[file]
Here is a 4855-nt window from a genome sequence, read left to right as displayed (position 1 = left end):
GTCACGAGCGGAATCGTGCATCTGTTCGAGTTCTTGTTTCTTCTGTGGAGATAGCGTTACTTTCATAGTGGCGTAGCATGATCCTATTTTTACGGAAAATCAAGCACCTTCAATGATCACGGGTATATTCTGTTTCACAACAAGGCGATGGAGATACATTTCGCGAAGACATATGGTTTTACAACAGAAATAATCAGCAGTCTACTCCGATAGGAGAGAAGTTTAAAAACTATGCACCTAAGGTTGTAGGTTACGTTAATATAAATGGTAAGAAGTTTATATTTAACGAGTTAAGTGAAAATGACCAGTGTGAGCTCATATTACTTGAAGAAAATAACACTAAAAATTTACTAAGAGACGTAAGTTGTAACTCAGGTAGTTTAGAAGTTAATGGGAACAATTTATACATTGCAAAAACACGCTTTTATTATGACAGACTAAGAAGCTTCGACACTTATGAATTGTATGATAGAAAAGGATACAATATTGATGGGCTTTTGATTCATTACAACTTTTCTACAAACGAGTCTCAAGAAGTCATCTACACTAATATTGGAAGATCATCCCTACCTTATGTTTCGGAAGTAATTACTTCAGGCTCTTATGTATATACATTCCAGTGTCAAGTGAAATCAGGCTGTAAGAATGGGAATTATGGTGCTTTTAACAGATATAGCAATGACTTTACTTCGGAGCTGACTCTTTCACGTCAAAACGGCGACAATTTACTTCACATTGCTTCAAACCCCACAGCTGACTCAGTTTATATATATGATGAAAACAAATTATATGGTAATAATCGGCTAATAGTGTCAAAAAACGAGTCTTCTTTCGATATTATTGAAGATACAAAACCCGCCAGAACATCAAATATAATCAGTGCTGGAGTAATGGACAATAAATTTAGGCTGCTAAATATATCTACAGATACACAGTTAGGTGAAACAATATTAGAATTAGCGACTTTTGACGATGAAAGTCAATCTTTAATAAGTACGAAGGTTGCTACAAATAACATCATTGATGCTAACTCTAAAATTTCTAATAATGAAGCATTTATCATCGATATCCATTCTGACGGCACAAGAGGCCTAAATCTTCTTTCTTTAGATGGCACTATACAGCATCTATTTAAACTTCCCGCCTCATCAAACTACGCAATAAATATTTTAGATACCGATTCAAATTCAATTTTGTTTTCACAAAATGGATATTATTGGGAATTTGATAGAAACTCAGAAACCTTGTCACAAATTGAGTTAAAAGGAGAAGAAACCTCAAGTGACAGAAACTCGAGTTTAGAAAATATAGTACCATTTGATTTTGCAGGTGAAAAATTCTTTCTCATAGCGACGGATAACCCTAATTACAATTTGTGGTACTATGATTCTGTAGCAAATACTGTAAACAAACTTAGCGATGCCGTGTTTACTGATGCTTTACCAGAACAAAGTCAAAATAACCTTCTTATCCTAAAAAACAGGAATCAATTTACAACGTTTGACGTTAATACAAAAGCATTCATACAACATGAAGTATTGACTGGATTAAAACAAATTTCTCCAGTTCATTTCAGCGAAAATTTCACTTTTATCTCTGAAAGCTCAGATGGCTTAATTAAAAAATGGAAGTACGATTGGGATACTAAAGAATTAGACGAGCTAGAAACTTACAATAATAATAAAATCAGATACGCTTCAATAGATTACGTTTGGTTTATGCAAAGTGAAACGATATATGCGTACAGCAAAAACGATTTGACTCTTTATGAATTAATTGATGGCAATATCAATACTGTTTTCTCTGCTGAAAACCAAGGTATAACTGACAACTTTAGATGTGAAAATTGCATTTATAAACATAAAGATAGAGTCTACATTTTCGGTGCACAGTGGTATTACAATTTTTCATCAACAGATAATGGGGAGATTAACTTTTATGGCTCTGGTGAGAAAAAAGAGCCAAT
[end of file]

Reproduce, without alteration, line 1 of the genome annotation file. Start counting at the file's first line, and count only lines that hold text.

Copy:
Here is a 4855-nt window from a genome sequence, read left to right as displayed (position 1 = left end):